The questions people don’t ask about ‘staged photojournalism’

A few years ago, a far-right commentator on Israel-Palestine coined the term “Pallywood” to describe video clips and photographs which were allegedly staged or manipulated to score public relations points against Israel. The term is now quite widely used by those who take an uncritical Israel-advocacy position. People who subscribe to the Pallywood theory believe that Israel is the true victim in its conflict with the Palestinians. Israel’s only real wrongdoing, they claim, is in its failure to combat effectively what they perceive as a relentless media battle waged by Palestinians and their advocates. What Israel needs, they say, is better hasbara.

But the far-right – those who call the occupied territories the ‘administered territories’ and insist that Israel must keep its settlements in the West Bank – are not the only ones who claim that images of clashes between Palestinian demonstrators and Israeli security forces are staged. Sometimes, people who do not have a personal stake in the conflict make the same claim. These are intelligent, sensible people who visit Israel-Palestine, observe the situation for a short time – but do not study it or investigate it – and then draw their conclusions.

Recently, two young journalists – one Italian and one from the United States, created video reports about what they saw at clashes between Palestinian protesters and Israeli security forces. In these video reports,  news photographs and video clips are juxtaposed alongside images that show the same scenes from a wider angle, so that they include a scrum of photojournalists madly clicking their shutters in the direction of a single teenage boy with a keffiyeh wrapped around his face and a chunk of rock clutched in his hand, while a tyre burns in the background. The implication is that these images are, if not exactly staged, then manipulated. If the photographers and videographers were not present, they suggest, these clashes would not happen. This claim leads, of course, to the next one – ie, that if these scenes are staged, then they must be inauthentic.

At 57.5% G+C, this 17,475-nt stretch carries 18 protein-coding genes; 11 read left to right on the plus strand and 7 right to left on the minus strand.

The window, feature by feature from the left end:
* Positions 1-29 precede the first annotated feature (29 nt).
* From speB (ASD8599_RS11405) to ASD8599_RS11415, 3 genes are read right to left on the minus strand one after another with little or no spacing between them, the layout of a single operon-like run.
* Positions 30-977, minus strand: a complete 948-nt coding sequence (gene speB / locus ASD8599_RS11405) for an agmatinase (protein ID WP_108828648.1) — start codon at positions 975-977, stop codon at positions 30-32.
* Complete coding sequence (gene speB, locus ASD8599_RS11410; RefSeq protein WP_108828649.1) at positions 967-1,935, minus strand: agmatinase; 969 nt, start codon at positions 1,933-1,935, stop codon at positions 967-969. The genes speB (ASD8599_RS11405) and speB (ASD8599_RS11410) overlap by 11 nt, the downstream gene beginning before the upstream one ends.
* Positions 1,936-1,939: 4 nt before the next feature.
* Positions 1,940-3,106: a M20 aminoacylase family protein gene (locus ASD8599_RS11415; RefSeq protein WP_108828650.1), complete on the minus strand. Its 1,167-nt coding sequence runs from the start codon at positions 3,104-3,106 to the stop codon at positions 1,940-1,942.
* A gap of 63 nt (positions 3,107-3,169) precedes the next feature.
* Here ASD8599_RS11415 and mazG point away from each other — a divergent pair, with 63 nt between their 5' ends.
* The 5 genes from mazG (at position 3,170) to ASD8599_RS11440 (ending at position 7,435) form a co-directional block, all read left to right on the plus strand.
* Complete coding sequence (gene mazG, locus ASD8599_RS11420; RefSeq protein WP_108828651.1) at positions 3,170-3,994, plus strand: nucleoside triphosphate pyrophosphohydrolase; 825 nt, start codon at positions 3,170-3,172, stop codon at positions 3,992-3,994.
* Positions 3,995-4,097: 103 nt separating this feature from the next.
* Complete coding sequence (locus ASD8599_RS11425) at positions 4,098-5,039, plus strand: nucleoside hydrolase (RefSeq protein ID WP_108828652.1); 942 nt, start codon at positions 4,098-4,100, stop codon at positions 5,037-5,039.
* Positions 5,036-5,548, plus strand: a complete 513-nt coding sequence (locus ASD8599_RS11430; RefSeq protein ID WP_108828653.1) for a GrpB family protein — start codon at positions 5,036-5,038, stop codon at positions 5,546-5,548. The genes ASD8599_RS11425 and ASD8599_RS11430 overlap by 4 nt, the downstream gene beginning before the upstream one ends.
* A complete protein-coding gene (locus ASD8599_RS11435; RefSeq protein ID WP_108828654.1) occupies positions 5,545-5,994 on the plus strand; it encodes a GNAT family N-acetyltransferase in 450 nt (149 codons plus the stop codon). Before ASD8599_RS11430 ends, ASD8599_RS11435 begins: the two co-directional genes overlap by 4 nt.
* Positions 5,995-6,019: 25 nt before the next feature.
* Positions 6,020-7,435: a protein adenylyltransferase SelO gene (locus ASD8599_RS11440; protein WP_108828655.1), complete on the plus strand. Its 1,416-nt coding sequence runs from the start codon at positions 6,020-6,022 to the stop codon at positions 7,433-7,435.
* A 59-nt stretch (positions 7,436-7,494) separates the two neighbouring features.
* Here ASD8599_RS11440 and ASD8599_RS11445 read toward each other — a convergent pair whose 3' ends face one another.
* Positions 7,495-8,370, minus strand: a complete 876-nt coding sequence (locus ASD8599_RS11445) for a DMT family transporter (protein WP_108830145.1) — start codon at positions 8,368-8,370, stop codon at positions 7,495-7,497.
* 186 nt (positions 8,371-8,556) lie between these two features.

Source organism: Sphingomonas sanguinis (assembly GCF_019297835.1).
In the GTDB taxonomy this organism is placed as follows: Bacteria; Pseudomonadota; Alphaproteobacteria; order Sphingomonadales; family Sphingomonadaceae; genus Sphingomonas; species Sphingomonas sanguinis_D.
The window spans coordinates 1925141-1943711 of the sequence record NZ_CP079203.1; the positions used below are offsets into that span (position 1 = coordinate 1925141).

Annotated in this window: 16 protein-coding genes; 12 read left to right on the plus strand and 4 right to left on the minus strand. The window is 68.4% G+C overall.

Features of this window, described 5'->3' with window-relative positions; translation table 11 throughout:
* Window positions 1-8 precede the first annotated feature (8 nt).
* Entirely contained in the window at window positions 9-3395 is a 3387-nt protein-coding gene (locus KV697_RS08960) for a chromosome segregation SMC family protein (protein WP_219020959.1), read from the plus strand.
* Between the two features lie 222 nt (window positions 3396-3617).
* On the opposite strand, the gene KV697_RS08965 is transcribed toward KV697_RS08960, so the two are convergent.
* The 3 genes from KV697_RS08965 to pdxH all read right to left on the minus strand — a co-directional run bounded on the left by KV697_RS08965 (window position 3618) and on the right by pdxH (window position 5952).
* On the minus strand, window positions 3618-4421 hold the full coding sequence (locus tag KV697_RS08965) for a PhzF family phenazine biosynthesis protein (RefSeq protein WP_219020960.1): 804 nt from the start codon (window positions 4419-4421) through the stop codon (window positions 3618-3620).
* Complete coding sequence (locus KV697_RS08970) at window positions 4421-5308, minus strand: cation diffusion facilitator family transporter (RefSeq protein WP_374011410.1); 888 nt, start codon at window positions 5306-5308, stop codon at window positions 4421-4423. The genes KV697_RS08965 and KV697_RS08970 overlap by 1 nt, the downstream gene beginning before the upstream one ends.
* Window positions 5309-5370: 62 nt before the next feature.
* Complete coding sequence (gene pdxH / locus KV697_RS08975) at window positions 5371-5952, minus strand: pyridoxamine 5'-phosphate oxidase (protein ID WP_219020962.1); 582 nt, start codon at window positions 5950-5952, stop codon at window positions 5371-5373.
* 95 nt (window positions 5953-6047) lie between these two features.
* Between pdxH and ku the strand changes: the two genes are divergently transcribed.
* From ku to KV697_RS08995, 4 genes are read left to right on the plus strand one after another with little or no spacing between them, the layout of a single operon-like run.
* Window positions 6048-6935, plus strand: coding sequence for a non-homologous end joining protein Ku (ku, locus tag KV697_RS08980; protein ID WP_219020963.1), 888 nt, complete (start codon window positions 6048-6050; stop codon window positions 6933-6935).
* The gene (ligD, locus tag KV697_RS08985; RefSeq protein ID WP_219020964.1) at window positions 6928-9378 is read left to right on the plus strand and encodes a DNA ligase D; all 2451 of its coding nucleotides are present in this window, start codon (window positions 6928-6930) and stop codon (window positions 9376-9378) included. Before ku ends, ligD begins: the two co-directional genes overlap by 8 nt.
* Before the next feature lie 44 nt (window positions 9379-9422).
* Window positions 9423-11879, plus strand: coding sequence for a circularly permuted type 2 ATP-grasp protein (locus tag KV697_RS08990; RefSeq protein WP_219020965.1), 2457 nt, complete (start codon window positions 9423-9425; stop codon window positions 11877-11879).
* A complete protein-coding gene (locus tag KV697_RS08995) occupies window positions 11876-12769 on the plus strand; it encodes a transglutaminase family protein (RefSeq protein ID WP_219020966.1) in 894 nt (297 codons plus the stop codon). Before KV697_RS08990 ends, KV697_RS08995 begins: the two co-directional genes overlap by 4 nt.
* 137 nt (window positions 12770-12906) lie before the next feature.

But there are a few questions that are not asked by these journalists – or by those who have enthusiastically posted and re-posted their videos. Questions like, Why are these Palestinians out demonstrating in the first place? Why do they come out, week after week, to face Israeli security forces who choke them with tear gas, beat them and arrest them? What are their grievances?

Well, for starters, how about checkpoints, land confiscations, arbitrary arrests, military trials that are effectively kangaroo courts, arbitrary beatings at the hands of Israeli security forces and settlers, a life without civil rights or legal recourse, night raids by the army, destruction of water cisterns, destruction of homes, no freedom of movement and… Oh, come on. If you know anything about the occupation, then you know all this. If you are an intelligent person who is interested in Israel-Palestine issues and you don’t know all this, then you don’t want to know.

Do teenage boys wearing jeans and muscle shirts swagger and act all macho when a bunch of photojournalists point big lenses in their direction? Yup, they do. Do they sometimes make a mockery out of stressful, frightening situations in order to preserve their dignity, their cool and their street cred? Sure. Does that mean they have no reason or purpose in demonstrating? Of course not. Would the same people demonstrate if there was no media presence? Yes. I know, because I have attended many demonstrations from which the media was completely absent, and events unfolded in pretty much the same way as they do when the photographers are there.

Neither of the two video reports, which are embedded below, include any background or explanation.  They also don’t really touch on the fact that very few of the photos and videos shot at these demos are ever published. Editors are not interested anymore. Their readers have turned away; Israel-Palestine is regarded as a story that is stuck in Groundhog Day, doomed to repeat itself in perpetuity.

But once in awhile there is an egregious incident that is deemed newsworthy. And if a persistent photojournalist or videographer who has been attending these demos every week for years happens to be there, s/he could have the shot that will make the front page or win a prize. But rarely – almost never – will you see a print or television journalist at these demos. Because they are not reported. Because hardly anyone cares anymore.

The questions people don't ask about 'staged photojournalism'
I photographed this Nabi Saleh boy in May 2010. I believe he is in jail now

Below are the two video reports – the first is by Andy Lampard, a journalist from the United States; and the second is by Ruben Salvadori, an Italian photojournalist.